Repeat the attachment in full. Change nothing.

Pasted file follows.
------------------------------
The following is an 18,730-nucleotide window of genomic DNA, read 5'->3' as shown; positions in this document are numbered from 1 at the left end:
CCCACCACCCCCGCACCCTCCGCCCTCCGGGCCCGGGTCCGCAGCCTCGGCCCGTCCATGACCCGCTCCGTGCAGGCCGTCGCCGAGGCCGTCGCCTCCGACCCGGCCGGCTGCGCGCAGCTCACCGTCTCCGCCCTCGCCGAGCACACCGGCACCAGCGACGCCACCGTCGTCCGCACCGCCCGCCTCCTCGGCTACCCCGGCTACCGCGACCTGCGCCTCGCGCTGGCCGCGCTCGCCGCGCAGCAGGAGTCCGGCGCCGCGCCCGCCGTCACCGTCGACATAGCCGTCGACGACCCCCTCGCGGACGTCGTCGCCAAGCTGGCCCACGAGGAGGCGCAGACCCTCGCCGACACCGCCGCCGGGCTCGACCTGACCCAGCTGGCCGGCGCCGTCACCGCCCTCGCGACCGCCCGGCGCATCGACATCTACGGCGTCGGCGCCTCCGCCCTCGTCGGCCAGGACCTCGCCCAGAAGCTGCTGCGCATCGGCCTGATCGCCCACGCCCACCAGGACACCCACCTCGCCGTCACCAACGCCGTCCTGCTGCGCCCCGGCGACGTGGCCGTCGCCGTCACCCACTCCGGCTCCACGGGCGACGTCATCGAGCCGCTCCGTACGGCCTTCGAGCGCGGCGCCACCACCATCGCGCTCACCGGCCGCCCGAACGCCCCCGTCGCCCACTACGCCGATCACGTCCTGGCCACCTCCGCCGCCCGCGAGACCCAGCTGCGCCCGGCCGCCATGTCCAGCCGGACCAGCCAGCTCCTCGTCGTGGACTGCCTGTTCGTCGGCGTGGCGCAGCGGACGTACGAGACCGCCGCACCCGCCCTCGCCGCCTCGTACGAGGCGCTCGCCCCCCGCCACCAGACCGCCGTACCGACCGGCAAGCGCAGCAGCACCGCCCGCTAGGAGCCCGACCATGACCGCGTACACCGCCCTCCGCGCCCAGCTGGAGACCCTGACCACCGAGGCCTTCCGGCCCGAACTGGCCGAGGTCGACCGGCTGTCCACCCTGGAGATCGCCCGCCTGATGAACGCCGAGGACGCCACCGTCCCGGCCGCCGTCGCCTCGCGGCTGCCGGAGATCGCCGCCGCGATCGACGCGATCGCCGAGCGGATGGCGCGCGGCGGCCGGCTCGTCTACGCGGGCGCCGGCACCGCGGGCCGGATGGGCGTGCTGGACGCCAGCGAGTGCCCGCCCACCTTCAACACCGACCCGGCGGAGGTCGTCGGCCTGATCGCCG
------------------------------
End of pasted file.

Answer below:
The following is an 18,730-nucleotide window of genomic DNA, read 5'->3' as shown; positions in this document are numbered from 1 at the left end:
CCCACCACCCCCGCACCCTCCGCCCTCCGGGCCCGGGTCCGCAGCCTCGGCCCGTCCATGACCCGCTCCGTGCAGGCCGTCGCCGAGGCCGTCGCCTCCGACCCGGCCGGCTGCGCGCAGCTCACCGTCTCCGCCCTCGCCGAGCACACCGGCACCAGCGACGCCACCGTCGTCCGCACCGCCCGCCTCCTCGGCTACCCCGGCTACCGCGACCTGCGCCTCGCGCTGGCCGCGCTCGCCGCGCAGCAGGAGTCCGGCGCCGCGCCCGCCGTCACCGTCGACATAGCCGTCGACGACCCCCTCGCGGACGTCGTCGCCAAGCTGGCCCACGAGGAGGCGCAGACCCTCGCCGACACCGCCGCCGGGCTCGACCTGACCCAGCTGGCCGGCGCCGTCACCGCCCTCGCGACCGCCCGGCGCATCGACATCTACGGCGTCGGCGCCTCCGCCCTCGTCGGCCAGGACCTCGCCCAGAAGCTGCTGCGCATCGGCCTGATCGCCCACGCCCACCAGGACACCCACCTCGCCGTCACCAACGCCGTCCTGCTGCGCCCCGGCGACGTGGCCGTCGCCGTCACCCACTCCGGCTCCACGGGCGACGTCATCGAGCCGCTCCGTACGGCCTTCGAGCGCGGCGCCACCACCATCGCGCTCACCGGCCGCCCGAACGCCCCCGTCGCCCACTACGCCGATCACGTCCTGGCCACCTCCGCCGCCCGCGAGACCCAGCTGCGCCCGGCCGCCATGTCCAGCCGGACCAGCCAGCTCCTCGTCGTGGACTGCCTGTTCGTCGGCGTGGCGCAGCGGACGTACGAGACCGCCGCACCCGCCCTCGCCGCCTCGTACGAGGCGCTCGCCCCCCGCCACCAGACCGCCGTACCGACCGGCAAGCGCAGCAGCACCGCCCGCTAGGAGCCCGACCATGACCGCGTACACCGCCCTCCGCGCCCAGCTGGAGACCCTGACCACCGAGGCCTTCCGGCCCGAACTGGCCGAGGTCGACCGGCTGTCCACCCTGGAGATCGCCCGCCTGATGAACGCCGAGGACGCCACCGTCCCGGCCGCCGTCGCCTCGCGGCTGCCGGAGATCGCCGCCGCGATCGACGCGATCGCCGAGCGGATGGCGCGCGGCGGCCGGCTCGTCTACGCGGGCGCCGGCACCGCGGGCCGGATGGGCGTGCTGGACGCCAGCGAGTGCCCGCCCACCTTCAACACCGACCCGGCGGAGGTCGTCGGCCTGATCGCCG